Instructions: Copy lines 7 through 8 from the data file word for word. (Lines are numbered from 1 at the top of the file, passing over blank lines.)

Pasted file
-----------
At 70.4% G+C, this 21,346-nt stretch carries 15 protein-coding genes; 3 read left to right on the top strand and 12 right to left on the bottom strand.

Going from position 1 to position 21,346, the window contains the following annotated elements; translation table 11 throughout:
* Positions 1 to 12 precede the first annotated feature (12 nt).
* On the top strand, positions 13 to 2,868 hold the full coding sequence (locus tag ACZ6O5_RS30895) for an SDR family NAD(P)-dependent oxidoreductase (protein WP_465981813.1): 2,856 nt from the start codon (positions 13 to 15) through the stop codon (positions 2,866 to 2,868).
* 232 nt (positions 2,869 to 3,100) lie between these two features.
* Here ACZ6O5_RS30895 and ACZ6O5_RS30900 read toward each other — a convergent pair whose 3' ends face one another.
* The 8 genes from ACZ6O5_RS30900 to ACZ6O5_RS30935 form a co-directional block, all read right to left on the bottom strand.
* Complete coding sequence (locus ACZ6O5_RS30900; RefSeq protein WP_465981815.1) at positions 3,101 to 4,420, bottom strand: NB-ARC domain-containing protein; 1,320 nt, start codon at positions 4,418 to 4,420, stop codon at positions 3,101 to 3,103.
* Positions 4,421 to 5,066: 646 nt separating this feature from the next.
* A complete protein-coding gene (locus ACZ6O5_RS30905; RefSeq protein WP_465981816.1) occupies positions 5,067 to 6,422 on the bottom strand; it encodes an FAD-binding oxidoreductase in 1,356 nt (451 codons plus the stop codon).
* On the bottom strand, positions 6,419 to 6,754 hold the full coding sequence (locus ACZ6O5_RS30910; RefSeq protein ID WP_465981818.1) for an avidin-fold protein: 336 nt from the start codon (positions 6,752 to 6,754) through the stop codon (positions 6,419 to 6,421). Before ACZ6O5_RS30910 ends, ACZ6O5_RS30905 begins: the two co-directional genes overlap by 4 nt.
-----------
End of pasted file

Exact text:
* The 8 genes from ACZ6O5_RS30900 to ACZ6O5_RS30935 form a co-directional block, all read right to left on the bottom strand.
* Complete coding sequence (locus ACZ6O5_RS30900; RefSeq protein WP_465981815.1) at positions 3,101 to 4,420, bottom strand: NB-ARC domain-containing protein; 1,320 nt, start codon at positions 4,418 to 4,420, stop codon at positions 3,101 to 3,103.